My Life As A Digital Immigrant by Alex Walsh

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My Life As A Digital Immigrant by Alex Walsh

Someone told me recently that I am a digital immigrant. Young people are digital natives.

This made total sense to me.

I’ve always felt like I’ve been playing catch-up with the latest technology. I eventually do catch up but then things change again and I fall behind. The changes were much easier to ignore before the internet.

I think my digital immigration started with video games. My first experience with anything digital was playing Pong after a soccor game in a Pizza Parlor in the early 1970s. Then it was Space Invaders and other games at the arcade and Atari at friend’s houses.

When I graduated from high school in 1985 my parents gave me a typewriter. In college I discovered the computer room, which they called a computer lab. I could type my papers there surrounded by other students. I stopped going because I had no idea what I was doing and the lab assistant got really frustrated with me.

A few years later I was in San Francisco where you could rent a room and live on minimum wage. I started performing at open mics and doing gigs. Record stores sold CDs. People I knew bought digital tape machines. They helped me make demo recordings. A roommate of mine worked at a software company and hogged the phone line to send messages to his friend in Germany on this thing called the Well.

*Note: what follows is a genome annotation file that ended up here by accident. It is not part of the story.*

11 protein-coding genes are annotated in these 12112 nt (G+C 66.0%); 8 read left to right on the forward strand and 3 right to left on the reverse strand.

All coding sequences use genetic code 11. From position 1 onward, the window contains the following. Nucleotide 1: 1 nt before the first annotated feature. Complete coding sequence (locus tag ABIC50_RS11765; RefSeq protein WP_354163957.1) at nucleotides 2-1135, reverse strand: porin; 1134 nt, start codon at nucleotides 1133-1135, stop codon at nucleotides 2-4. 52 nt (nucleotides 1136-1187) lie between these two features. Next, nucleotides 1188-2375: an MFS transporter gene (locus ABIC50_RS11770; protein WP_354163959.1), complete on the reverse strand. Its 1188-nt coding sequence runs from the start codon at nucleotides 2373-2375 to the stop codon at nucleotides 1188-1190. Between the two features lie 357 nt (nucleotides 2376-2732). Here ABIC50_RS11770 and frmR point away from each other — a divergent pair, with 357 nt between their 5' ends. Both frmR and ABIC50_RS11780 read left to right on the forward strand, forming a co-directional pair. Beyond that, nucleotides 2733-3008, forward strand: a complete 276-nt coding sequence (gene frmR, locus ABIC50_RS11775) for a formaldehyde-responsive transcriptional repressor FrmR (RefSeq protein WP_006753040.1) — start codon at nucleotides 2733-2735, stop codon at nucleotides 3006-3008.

I bought my first computer in 1999 and signed up for AOL. Ten years later I had an iphone, broadband, and wifi.

I always went to the next digital thing when it became unbearable to not do it. Does that make me a digital immigrant or a digital refuge?

The digital immigrant vs digital native idea came about in 2001. The argument made sense. It’s based on age and how old you were when you got online. Asking a young person today when they “got online” is the defining question because they’ve always been online. If you remember when you got online, you’re a digital immigrant.

I was talking to a singer/songwriter friend of mine, Francesca Lee, about how things have changed for her since social media started. She said her last CD release was in 2010 and she didn’t use social media very much then. With her latest CD she’s going to take a completely different approach. She’ll release each track of her album as a single online. It might take a year to get them all out. Why? Because with social media the idea is we’re in constant communication with our network of online friends and we need to always be posting something new.

This is a lot of pressure if you take the old school approach of perfecting everything before you release it. As a digital immigrant this is my natural tendency. If I want the outtakes I’ll buy the box set! But there is something freeing about the reality TV approach too. Just put everything online and try not to worry about it.

Technology is changing so fast I think we’re all going to be digital immigrants!